Eagle County inches toward yellow in COVID-19 risk meter | VailDaily.com
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Eagle County inches toward yellow in COVID-19 risk meter

County reports two additional deaths, bringing total to 19 residents

Eagle County is moving closer to the yellow, or concerned, phase of the state’s COVID-19 risk meter after weeks of being on the high end of the orange phase.
Special to the Daily

After weeks of steadily declining COVID-19 numbers, disease spread in Eagle County appears to be leveling off according to Eagle County Emergency Management Director Birch Barron.

“We still have a really high level of disease,” Barron noted during his weekly update for the Eagle County Board of Commissioners on Tuesday. “Lets make sure we keep our numbers going down.”

Barron noted there has been a shift in how the state of Colorado reports COVID-19 information on its risk meter. Previously, cumulative disease incidence was factored using information compiled over a two-week period. The state has changed to factoring incidence over a one-week period. With current trends and the new formula, Eagle County is in the lower end of the orange category. That’s an important move because it means local businesses can apply for less restrictive rules through the state’s 5 Star Certification Program.



“To get into the 5 Star program may be a burdensome process for businesses,” Barron said, noting that if residents and businesses work together to limit COVID-19 spread, Eagle County as a whole is within striking distance of getting to Level Yellow. Getting to yellow means businesses can increase occupancy from 25% of capacity to 50% of capacity.

Over the past week, there have been 177 new COVID-19 cases reported in Eagle County. Also, during the past week, two additional COVID-19 deaths were reported, bringing the county’s total number to 19. The fatalities included a man in his 70s and a woman in her 70s.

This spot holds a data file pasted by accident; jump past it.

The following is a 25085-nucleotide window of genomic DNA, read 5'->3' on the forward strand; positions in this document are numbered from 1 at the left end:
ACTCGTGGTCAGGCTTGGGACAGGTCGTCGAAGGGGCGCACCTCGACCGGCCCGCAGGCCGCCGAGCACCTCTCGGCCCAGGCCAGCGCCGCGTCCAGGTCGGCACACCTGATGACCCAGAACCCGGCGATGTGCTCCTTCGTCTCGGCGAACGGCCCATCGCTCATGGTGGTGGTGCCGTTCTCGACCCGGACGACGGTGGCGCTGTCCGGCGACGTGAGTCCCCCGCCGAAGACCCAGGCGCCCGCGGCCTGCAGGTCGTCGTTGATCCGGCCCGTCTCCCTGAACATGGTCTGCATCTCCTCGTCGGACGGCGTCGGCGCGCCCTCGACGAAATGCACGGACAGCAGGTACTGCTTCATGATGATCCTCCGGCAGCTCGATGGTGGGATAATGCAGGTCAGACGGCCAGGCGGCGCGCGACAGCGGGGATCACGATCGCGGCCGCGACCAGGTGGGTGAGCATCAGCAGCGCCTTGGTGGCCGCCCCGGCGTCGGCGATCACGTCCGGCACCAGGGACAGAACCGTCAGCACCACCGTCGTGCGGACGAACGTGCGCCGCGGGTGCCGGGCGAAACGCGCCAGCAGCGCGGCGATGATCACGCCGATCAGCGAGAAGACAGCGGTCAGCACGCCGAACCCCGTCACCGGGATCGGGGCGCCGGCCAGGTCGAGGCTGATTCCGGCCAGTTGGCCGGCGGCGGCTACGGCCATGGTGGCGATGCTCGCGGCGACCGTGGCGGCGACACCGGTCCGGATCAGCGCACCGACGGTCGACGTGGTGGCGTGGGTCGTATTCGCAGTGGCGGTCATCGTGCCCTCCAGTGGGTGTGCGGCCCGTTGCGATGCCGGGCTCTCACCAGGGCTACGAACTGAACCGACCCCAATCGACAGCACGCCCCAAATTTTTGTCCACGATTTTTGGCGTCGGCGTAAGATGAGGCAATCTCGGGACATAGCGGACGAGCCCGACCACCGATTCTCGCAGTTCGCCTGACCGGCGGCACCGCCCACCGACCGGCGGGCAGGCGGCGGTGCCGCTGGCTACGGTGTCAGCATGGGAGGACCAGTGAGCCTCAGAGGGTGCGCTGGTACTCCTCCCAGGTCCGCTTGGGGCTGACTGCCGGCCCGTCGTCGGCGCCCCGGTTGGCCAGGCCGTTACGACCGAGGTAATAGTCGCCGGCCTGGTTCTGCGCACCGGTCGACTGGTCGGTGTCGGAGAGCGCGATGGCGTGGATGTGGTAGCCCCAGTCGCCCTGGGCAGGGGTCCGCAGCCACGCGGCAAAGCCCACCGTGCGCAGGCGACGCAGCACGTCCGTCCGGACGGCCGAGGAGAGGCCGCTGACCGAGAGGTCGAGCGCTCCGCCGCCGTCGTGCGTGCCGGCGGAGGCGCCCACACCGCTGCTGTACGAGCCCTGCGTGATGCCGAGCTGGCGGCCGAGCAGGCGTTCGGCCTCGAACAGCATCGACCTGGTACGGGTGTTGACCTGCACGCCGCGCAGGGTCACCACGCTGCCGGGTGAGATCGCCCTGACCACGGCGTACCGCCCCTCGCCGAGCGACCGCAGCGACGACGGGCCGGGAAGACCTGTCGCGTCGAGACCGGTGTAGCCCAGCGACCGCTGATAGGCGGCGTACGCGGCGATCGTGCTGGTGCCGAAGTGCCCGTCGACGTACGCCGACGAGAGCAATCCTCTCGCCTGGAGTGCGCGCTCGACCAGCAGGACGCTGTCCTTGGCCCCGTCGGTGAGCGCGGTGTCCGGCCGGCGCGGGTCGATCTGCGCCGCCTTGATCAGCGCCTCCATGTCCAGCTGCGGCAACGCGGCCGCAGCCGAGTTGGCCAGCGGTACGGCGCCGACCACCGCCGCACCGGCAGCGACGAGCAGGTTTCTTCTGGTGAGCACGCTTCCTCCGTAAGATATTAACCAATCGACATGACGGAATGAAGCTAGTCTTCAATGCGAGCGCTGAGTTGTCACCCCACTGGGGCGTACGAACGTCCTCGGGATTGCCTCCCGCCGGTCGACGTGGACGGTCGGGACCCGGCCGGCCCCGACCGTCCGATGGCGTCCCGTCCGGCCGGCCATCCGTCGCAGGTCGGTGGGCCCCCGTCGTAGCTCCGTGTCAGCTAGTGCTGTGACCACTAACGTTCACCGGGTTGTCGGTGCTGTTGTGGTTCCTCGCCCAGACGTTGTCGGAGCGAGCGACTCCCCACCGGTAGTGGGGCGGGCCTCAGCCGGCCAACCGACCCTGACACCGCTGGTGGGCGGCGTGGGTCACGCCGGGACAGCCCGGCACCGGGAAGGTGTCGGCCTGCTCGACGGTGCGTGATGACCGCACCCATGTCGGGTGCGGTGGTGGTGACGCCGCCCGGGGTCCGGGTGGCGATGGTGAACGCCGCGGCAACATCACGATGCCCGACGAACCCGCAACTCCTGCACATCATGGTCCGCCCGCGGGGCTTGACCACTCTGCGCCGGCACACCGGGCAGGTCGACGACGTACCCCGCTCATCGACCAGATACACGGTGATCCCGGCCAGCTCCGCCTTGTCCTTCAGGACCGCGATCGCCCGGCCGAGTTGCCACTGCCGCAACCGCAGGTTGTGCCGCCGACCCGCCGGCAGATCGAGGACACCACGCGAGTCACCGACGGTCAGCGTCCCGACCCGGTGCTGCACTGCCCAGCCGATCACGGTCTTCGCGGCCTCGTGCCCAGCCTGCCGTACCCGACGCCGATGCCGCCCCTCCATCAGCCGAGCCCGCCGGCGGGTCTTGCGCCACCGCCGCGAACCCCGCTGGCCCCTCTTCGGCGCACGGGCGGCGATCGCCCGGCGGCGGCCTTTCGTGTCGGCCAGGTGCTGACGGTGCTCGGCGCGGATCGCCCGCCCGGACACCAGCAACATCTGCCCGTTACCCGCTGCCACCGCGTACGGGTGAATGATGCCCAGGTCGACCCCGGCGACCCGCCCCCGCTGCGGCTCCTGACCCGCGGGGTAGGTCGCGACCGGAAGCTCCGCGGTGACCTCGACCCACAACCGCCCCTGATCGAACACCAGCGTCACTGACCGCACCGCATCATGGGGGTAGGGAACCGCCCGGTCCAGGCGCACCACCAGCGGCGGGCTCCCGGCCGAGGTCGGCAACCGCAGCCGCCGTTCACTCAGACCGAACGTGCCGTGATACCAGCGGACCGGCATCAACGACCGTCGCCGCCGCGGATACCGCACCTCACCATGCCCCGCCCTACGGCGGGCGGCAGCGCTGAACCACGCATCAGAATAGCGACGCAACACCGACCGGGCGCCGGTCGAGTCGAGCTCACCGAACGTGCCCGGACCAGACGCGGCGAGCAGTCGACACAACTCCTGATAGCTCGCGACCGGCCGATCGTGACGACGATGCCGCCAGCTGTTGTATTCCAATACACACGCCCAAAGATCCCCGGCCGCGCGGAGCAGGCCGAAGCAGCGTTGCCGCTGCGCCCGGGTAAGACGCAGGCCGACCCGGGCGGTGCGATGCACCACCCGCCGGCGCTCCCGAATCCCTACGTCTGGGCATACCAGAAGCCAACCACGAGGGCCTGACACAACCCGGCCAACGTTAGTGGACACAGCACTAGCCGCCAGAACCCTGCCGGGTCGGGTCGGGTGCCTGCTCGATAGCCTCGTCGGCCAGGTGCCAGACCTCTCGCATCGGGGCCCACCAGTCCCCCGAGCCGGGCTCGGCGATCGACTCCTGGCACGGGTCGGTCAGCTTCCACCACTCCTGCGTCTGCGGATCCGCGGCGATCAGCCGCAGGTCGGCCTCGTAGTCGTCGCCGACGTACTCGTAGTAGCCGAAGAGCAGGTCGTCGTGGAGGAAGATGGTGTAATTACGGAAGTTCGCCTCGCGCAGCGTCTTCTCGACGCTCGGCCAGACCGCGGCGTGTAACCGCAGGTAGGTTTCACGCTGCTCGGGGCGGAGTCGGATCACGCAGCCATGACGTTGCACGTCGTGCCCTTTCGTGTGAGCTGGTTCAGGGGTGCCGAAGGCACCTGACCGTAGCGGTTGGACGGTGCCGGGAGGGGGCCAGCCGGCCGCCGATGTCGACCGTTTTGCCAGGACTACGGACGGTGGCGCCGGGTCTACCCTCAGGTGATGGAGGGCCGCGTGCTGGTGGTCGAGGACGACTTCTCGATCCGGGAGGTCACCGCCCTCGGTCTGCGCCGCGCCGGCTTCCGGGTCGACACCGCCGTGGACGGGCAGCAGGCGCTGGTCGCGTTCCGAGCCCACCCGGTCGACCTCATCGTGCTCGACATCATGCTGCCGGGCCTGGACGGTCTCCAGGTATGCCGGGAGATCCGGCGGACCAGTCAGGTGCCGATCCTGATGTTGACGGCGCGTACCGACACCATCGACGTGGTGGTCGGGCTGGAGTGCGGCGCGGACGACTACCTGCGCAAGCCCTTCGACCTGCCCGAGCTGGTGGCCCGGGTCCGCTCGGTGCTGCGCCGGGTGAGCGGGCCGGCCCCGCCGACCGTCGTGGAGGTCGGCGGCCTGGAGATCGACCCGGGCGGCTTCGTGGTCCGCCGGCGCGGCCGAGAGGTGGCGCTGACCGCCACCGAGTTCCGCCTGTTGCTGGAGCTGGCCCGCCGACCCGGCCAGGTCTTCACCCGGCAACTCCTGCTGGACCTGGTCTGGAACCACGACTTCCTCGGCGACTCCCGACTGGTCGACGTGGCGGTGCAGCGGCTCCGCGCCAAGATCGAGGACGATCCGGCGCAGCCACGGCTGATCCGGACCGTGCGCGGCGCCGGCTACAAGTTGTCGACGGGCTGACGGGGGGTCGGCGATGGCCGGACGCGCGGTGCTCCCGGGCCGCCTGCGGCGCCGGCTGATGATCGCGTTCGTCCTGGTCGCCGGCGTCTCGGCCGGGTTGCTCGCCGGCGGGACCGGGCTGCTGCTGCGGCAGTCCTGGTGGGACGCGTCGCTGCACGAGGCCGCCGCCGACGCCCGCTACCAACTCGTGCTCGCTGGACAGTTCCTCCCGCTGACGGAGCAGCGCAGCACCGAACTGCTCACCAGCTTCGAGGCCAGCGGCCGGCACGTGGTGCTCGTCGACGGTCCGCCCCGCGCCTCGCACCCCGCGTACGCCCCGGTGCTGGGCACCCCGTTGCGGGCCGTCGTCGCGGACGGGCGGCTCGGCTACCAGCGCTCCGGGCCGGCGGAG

“When disease levels are high … what it looks like is nine deaths – nine county residents died between November and January,” Barron said.

He added that even people who are taking precautions are succumbing to COVID-19, another reflection of the high disease incidence rate in the county.

Vaccination effort

To date, there have been more than 11,500 total doses of COVID-19 vaccine administered in Eagle County. Barron said virtually all the people in the initial vaccination groups — front line medical workers, law enforcement, EMS personnel and residents age 70 and older — who wanted to be vaccinated have received their shots. The county is now scheduling vaccination for the next eligible group — people age 65 and older and people working in education or in front line jobs.

Barron noted there are more than 6,000 county residents who meet the eligibility requirements for the next phase of vaccination. This week, the county received 2,200 doses of vaccine so health officials will schedule shots for the highest priority residents and distribute the remaining vaccine on a lottery basis.

Anyone who qualifies for vaccination under the current state guidelines can register using the Eagle County COVID-19 Vaccination Request Form at eaglecountycovid.org or by calling 917-328-9750. When residents sign up and are eligible, they receive information on how to sign up using a lottery notification system managed by Eagle County Public Health. Vaccines are administered through both the county and Vail Health.

Timeline questions

Commissioner Jeanne McQueeney noted that Colorado Gov. Jared Polis recently announced that the state hopes to reach everyone in the new vaccination eligibility group by the end of February. She said it might help eligible residents to know how long the wait might be.

“If you are a teacher or you are in the 65 to 70 year old category, we anticipate we will be to you by the end of the month,” McQueeney said.

Commissioner Kathy Chandler-Henry asked if Eagle County has seen any serious adverse reactions to the COVID-19 vaccine.

“We haven’t yet,” replied Barron, adding that residents are advised to speak to their physician prior to receiving a vaccination.

“And once you are vaccinated, it doesn’t mean to take off your mask,” said Commissioner Matt Scherr. He noted that it is important both from a community spread standpoint and a community behavior standpoint to promote universal mask wearing. Barron also emphasized that point.

“I will be so happy the day I can take off this mask and enjoy a drink with my friends without worrying about close contact,” he said “Let’s just make sure we get there cautiously and safely.”


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